Poet Appreciation: #5 Guest Poet
How do I love thee? Let me count the ways.
I love thee to the depth and breadth and height
My soul can reach, when feeling out of sight
For the ends of Being and ideal Grace.
I love thee to the level of everyday’s
Most quiet need, by sun and candle-light.
I love thee freely, as men strive for Right;
I love thee purely, as they turn from Praise.
I love thee with the passion put to use
In my old griefs, and with my childhood’s faith.
I love thee with a love I seemed to lose
With my lost saints – I love thee with the breath,
Smiles, tears, of all my life! – and, if God choose,
I shall but love thee better after death.
Three guess on today’s most appropriate poem:
- Nope, not Shakespeare–although it is Sonnet 43, it’s not his.
- Nada–Dickinson has dashes, but not so much mush
- Yup, Elizabeth Barrett Browning. And I know it’s almost cliché to have her famous Sonnet 43 as today’s poem (yes, though February was a couple of months ago, the 14th can still be a factor in choice), her love story is soooo romantic that it bears repeating–especially if you don’t know it.
ONCE upon a time, long ago, a young girl by the name of Elizabeth Barrett grew up with a very possessive and controlling father who had strange ideas about his children going off and getting married–like in “Not by the hair of my chinny chin chin!” Even though the young Elizabeth was pretty much imprisoned in her house by her father (shades of princess needing a prince) she became a famous poet.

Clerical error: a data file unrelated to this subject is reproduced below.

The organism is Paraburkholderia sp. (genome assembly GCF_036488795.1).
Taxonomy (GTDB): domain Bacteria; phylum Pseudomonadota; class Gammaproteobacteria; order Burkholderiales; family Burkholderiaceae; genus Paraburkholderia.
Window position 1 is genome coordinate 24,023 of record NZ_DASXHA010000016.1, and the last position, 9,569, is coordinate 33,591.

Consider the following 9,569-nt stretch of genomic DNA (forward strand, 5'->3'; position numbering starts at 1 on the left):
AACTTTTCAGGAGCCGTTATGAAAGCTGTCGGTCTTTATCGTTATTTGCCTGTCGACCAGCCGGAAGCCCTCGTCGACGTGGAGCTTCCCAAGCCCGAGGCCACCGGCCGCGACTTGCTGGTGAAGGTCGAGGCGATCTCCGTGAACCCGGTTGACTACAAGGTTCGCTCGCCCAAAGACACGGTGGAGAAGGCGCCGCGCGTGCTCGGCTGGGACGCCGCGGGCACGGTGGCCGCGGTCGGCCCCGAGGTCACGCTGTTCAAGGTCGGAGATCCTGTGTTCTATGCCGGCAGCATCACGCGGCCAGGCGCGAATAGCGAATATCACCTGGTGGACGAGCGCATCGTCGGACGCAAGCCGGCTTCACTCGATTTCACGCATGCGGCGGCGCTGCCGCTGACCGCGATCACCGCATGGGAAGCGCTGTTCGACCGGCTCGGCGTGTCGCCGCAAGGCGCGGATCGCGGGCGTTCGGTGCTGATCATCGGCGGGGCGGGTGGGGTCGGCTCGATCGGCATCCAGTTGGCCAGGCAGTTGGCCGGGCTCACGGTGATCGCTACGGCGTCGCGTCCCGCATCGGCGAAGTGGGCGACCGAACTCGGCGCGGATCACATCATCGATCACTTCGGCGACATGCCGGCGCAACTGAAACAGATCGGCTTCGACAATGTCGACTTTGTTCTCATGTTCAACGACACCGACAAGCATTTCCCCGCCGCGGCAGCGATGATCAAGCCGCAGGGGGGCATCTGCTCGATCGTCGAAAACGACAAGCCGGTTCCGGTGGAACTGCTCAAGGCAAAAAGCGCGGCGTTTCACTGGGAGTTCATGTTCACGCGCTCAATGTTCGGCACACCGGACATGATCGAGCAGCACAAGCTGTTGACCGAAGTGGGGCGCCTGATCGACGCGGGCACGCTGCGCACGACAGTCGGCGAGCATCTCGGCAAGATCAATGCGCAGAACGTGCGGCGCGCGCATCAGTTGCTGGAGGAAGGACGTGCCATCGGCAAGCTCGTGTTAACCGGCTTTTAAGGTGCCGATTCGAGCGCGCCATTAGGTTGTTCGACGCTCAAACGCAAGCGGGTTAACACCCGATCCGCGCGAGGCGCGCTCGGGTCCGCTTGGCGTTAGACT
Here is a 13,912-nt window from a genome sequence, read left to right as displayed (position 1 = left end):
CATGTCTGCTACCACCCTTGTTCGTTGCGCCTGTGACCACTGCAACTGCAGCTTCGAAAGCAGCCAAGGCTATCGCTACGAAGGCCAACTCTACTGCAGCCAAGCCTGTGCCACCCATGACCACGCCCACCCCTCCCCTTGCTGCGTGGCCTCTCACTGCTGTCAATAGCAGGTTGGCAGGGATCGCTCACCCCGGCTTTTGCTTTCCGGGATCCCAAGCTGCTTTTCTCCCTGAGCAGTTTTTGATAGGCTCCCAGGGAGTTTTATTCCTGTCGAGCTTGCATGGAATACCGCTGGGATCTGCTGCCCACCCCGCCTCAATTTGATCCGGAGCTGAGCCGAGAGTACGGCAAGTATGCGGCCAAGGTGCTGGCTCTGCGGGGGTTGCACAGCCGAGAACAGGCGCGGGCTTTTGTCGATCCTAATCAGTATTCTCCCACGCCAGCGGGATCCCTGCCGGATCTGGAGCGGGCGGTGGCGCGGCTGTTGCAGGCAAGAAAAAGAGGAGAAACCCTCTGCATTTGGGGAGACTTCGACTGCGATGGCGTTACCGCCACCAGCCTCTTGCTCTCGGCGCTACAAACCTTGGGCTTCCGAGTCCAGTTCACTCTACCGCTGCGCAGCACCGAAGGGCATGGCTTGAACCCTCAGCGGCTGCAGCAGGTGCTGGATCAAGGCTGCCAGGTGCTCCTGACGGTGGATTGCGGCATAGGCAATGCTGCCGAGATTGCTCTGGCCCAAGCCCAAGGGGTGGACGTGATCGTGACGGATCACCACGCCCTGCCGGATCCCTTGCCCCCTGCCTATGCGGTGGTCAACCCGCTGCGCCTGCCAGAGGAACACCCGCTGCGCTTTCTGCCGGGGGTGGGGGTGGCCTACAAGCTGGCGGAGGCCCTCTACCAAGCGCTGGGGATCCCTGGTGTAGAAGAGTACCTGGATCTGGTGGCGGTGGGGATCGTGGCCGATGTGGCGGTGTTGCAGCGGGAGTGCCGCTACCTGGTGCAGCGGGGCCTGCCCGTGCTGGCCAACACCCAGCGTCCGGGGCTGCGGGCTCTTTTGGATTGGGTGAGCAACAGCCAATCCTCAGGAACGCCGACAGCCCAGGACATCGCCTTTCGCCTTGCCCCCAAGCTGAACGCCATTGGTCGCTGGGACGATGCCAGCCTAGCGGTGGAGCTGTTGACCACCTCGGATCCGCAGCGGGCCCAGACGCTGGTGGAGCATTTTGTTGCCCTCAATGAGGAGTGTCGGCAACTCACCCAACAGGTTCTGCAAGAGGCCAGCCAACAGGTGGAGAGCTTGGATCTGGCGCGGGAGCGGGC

One day a dashing younger man by the name of Robert Browning read one of Miss Barrett’s books of poetry and wrote her a letter. She wrote back. He wrote back. Well, before you know it they became pen pals with a serious romance brewing.
Big, bad, Dad Barrett would not let Elizabeth and Robert marry, at least he did not give his consent. So, of course Robert, a prince of a fellow, rescues the lovely princess of poetry, and they elope off to Italy. And yes, they DID live happily ever after. Big, bad, Dad Barrett never forgave them, but the Brownings remained blissfully happy in their famous marriage of pen and passion.
Now, that’s a great literary romance tale. So let’s celebrate with some good old Peanuts:
Sounds a bit like a fractured fairy tale, doesn’t it? Love the Sally and Snoopy “duet.” A smile for Monday. Thanks!
It’s a wonderful love story. Worthy of a sumptuous cinematic effort.
Yes, it is. But I was thinking in particular about Big, Bad Dad Barrett. Sounds like he was a bit of a wolf.
That’s such a romantic story, especially because he fell in love with her poetry first so in a way he dove right into her soul.